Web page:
Multichannel power-up and power-down sequencing has become a necessity in many power-supply systems. As the complexity of these systems increase, engineers must design for tighter timing specifications, power down in the reverse sequence, and handle a greater number of power rails.
The LM3880/LM3881 simple power-supply sequencer offers a simple and precise method to control the power-up and power-down sequencing of three independent power supplies – although with the complexity of power-supply systems today, three-channel sequencing may not be enough. So for systems that require sequencing more rails, you can cascade two LM3880/LM3881 devices for six-channel power sequencing. In this blog post, I’ll discuss how to cascade these devices for this application.
1 x LM3880 for three-channel sequencing
The LM3880 is typically used for power-up and power-down sequencing of three power supplies and provides a very simple solution with precise timing capability over a wide temperature range. This is especially important when the reverse sequence is required during power down, a requirement found in many microprocessors and field-programmable gate arrays (FPGAs). Figure 1 shows an example use of the LM3880 to correctly power-sequence the VCORE, VIO and VAUX rails of an FPGA in the correct order, both during power up and power down.
Figure 1: Three-channel power-supply sequencing with the LM3880.
Figure 2 shows the timing diagram during power up and power down. In this example, the three FPGA supplies will be enabled starting with VCORE with 30ms of time in-between, and powered down in the reverse order, starting with VAUX. What engineers often overlook is that the reverse power-down order is just as important as the power-up order to prevent spurious current paths, for example, through internal P-N junctions of an FPGA. Therefore, proper sequencing will increase the longevity of the end product and improve product reliability.
Figure 2: Three-channel timing diagram.
2 x LM3880 for six-channel sequencing
What about applications that require more than three rails? Is there a simple way to sequence these systems? Thankfully, there is! You can cascade two LM3880 integrated circuits (ICs) to enable six-channel power-up and power-down sequencing with only an external AND gate and OR gate. Figure 3 shows a simplified example of this, with the pull-up resistors omitted for simplicity.
Figure 3: Six-channel power-supply sequencing with 2 x LM3880.
How does the cascading scheme work?
Upon power up, the OR gate ensures that LM3880 No. 1 is triggered with the EN rising edge and rails A, B and C begin powering up in order. The AND gate ensures that LM3880 No. 2 does not trigger until it has received both an EN signal and rail C has triggered.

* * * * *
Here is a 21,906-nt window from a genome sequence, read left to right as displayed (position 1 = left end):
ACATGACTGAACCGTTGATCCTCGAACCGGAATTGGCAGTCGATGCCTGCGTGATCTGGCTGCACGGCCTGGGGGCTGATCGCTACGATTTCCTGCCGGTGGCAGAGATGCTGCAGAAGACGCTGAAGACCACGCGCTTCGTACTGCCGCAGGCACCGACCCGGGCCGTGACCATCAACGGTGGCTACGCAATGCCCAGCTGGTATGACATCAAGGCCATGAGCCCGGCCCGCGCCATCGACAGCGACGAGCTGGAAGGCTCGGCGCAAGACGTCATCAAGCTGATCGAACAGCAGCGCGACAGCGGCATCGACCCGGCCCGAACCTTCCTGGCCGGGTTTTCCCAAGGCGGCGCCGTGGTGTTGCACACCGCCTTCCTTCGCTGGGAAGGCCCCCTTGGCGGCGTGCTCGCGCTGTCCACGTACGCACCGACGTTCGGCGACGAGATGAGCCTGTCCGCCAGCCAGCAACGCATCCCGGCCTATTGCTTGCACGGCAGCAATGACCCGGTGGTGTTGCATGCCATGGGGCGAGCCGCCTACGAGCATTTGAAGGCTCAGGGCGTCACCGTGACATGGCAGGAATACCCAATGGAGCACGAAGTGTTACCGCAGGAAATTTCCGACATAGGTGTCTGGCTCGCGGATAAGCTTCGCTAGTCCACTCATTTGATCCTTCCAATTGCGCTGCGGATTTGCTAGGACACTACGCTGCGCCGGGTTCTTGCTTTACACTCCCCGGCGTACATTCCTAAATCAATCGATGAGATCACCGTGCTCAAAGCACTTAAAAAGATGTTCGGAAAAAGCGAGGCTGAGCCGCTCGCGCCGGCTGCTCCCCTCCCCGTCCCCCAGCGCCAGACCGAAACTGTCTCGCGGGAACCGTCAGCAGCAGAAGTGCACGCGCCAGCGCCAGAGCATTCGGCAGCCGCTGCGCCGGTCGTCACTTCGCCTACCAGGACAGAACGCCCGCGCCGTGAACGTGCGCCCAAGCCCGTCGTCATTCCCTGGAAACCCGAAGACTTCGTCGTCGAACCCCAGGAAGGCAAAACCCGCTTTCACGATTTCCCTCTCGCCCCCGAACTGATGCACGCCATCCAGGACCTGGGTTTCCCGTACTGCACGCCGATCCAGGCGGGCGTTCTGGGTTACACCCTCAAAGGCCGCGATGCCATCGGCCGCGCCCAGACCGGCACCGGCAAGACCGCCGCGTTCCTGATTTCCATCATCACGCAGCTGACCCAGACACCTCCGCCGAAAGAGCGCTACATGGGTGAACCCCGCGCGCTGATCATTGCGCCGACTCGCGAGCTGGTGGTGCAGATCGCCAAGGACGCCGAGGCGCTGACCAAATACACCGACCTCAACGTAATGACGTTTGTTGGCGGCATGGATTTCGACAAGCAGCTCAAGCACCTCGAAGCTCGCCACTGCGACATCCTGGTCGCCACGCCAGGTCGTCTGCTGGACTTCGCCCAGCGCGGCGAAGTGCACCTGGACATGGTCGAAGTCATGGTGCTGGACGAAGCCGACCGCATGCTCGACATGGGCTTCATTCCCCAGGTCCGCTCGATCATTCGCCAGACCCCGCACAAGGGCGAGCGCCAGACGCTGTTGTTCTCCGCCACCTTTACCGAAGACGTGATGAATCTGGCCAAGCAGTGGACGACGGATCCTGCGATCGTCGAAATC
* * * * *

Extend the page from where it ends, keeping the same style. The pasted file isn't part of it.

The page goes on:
On power down, the AND gate ensures that LM3880 No. 2 sees the EN falling edge and rails F, E and D powering down in order. The OR gate ensures that the first sequencer can’t see the EN falling edge until D has fallen.
Key design considerations for the cascading scheme
When deciding on the AND gate and OR gate, here are some key considerations:
The AND gate and OR gate outputs should be able to swing high enough and low enough such that the EN threshold of LM3880 can be triggered on both the rising and falling edge.
It is ideal to use the same supply for both LM3880 ICs, as well as the AND gate and OR gate.
The flag outputs of the LM3880 ICs must be able to trigger the AND gate and OR gate inputs on both the rising and falling edge. This means that when picking the AND gate and OR gate, you must consider their input thresholds and any hysteresis they have and ensure that the logic levels of the LM3880 flag outputs can trigger the input thresholds of the logic gates.
For the reasons I’ve mentioned, the LM3880 simple power-supply sequencer provides an easy-to-use and accurate solution to sequence up to six power-supply rails. With today’s very tight timing requirements and the need for reverse power-down sequencing, there is no simpler solution.
For a complete test report, which includes test waveforms and complete schematics, see the Simple 6-Channel Power Supply Sequencing Reference Design for Multi-rail Outputs TI Designs reference design, which highlights the use of the LM3880 for six-channel power sequencing.
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